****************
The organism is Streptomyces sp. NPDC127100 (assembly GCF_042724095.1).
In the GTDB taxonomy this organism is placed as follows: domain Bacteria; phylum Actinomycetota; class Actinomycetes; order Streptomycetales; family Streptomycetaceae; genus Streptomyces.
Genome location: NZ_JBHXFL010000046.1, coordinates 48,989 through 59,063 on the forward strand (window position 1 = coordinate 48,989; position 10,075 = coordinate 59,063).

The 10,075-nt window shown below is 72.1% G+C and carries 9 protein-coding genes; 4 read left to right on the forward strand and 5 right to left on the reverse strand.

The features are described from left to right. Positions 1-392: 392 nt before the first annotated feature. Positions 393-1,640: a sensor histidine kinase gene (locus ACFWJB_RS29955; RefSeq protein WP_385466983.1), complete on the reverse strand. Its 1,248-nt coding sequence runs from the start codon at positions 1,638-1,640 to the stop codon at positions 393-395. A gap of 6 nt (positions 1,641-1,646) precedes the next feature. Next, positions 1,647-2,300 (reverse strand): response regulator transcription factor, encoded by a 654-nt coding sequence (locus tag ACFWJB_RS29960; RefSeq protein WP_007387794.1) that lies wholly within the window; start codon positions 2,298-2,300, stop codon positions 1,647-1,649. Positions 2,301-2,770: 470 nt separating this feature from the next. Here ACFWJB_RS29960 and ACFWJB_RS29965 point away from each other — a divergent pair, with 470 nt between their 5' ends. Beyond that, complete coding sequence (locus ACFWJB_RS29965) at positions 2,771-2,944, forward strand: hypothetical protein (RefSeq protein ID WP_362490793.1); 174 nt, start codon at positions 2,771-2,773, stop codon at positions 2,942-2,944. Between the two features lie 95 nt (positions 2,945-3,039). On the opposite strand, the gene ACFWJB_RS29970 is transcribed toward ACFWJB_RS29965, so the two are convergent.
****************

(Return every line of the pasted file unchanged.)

The organism is Streptomyces sp. NPDC127100 (assembly GCF_042724095.1).
In the GTDB taxonomy this organism is placed as follows: domain Bacteria; phylum Actinomycetota; class Actinomycetes; order Streptomycetales; family Streptomycetaceae; genus Streptomyces.
Genome location: NZ_JBHXFL010000046.1, coordinates 48,989 through 59,063 on the forward strand (window position 1 = coordinate 48,989; position 10,075 = coordinate 59,063).

The 10,075-nt window shown below is 72.1% G+C and carries 9 protein-coding genes; 4 read left to right on the forward strand and 5 right to left on the reverse strand.

The features are described from left to right. Positions 1-392: 392 nt before the first annotated feature. Positions 393-1,640: a sensor histidine kinase gene (locus ACFWJB_RS29955; RefSeq protein WP_385466983.1), complete on the reverse strand. Its 1,248-nt coding sequence runs from the start codon at positions 1,638-1,640 to the stop codon at positions 393-395. A gap of 6 nt (positions 1,641-1,646) precedes the next feature. Next, positions 1,647-2,300 (reverse strand): response regulator transcription factor, encoded by a 654-nt coding sequence (locus tag ACFWJB_RS29960; RefSeq protein WP_007387794.1) that lies wholly within the window; start codon positions 2,298-2,300, stop codon positions 1,647-1,649. Positions 2,301-2,770: 470 nt separating this feature from the next. Here ACFWJB_RS29960 and ACFWJB_RS29965 point away from each other — a divergent pair, with 470 nt between their 5' ends. Beyond that, complete coding sequence (locus ACFWJB_RS29965) at positions 2,771-2,944, forward strand: hypothetical protein (RefSeq protein ID WP_362490793.1); 174 nt, start codon at positions 2,771-2,773, stop codon at positions 2,942-2,944. Between the two features lie 95 nt (positions 2,945-3,039). On the opposite strand, the gene ACFWJB_RS29970 is transcribed toward ACFWJB_RS29965, so the two are convergent.